In February 2020, President Trump signed a “deal” with the Taliban. According to two of his national security advisers, John Bolton and H.R. McMaster, Trump signed a “surrender” agreement with the Taliban, legitimizing their rule. When Trump left office, he left President Biden with fewer than 5,000 U.S. troops remaining in Afghanistan. Biden promised to be out of Afghanistan by September.

Both presidents made unnecessary public promises that locked each into definitive policy actions in specific time frames. Why do presidents have to make significant policy intentions public? How needless was President Obama’s 2013 public announcement that the U.S. was not interested in regime change in Tehran?

Near Kfar Giladi where 12 Israeli soldiers were hit by Hezbollah rockets in August 2006 (Creative Commons)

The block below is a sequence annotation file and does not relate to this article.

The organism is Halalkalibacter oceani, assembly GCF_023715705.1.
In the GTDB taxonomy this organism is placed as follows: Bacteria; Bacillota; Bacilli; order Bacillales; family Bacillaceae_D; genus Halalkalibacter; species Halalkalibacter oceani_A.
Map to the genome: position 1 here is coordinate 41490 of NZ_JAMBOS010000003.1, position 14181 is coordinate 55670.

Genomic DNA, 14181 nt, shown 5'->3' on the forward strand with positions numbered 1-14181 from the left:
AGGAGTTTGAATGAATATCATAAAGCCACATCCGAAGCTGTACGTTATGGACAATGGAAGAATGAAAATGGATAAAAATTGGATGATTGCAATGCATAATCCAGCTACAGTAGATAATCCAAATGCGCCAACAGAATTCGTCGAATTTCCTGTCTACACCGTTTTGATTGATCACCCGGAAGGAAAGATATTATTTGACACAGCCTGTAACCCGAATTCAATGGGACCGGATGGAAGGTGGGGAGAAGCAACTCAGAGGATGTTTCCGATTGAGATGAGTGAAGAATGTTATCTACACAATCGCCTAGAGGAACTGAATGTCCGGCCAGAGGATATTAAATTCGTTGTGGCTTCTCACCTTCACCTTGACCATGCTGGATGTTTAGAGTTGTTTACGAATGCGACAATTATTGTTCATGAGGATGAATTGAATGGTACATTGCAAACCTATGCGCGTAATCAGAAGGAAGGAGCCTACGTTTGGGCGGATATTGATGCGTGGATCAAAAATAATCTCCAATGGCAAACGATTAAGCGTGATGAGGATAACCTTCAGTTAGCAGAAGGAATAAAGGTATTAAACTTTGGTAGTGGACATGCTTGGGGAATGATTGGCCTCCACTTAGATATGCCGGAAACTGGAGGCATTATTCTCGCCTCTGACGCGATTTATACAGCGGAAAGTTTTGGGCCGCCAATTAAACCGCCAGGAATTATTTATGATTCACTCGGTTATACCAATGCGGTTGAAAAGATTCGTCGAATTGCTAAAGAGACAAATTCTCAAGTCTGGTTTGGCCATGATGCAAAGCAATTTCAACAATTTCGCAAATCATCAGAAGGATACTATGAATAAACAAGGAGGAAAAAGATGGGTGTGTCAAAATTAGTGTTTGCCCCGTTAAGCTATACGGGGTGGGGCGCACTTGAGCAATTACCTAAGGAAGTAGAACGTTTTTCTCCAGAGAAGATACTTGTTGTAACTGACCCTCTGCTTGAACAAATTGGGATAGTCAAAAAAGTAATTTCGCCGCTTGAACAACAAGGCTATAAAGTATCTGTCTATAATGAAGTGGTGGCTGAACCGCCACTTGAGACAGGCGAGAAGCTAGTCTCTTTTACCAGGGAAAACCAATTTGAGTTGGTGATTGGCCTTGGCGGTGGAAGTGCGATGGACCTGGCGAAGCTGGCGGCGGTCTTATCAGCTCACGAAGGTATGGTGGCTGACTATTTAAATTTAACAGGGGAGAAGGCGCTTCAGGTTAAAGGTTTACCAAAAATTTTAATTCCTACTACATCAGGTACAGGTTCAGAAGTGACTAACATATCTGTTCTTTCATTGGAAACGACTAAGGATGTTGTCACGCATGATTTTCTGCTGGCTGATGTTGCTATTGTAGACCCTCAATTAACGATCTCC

I would wager that when the Iranian clerical leadership heard his remarks, they found whatever appropriate beverages were available, and collectively said, “L’Chaim!”

Each presidential administration failed to realize that for Afghan political culture, as for other Middle Eastern states and political insurgencies, success is determined by staying power. Resilience is often measured by buying time for some undefined period until the adversary may be worn down into weary submission. Sometimes the objective is to negotiate, that is, not to achieve an outcome but to gain legitimacy. To one degree or other, Iran, Hezbollah, Hamas, elements within the Palestinian Authority (PA), and the Assad family in Syria all subscribe to the premise of ideological staying power. Every match for them can go into limitless extra-innings, never bounded by clock or calendar, or finalized by a last at-bat. It is the last country or entity standing.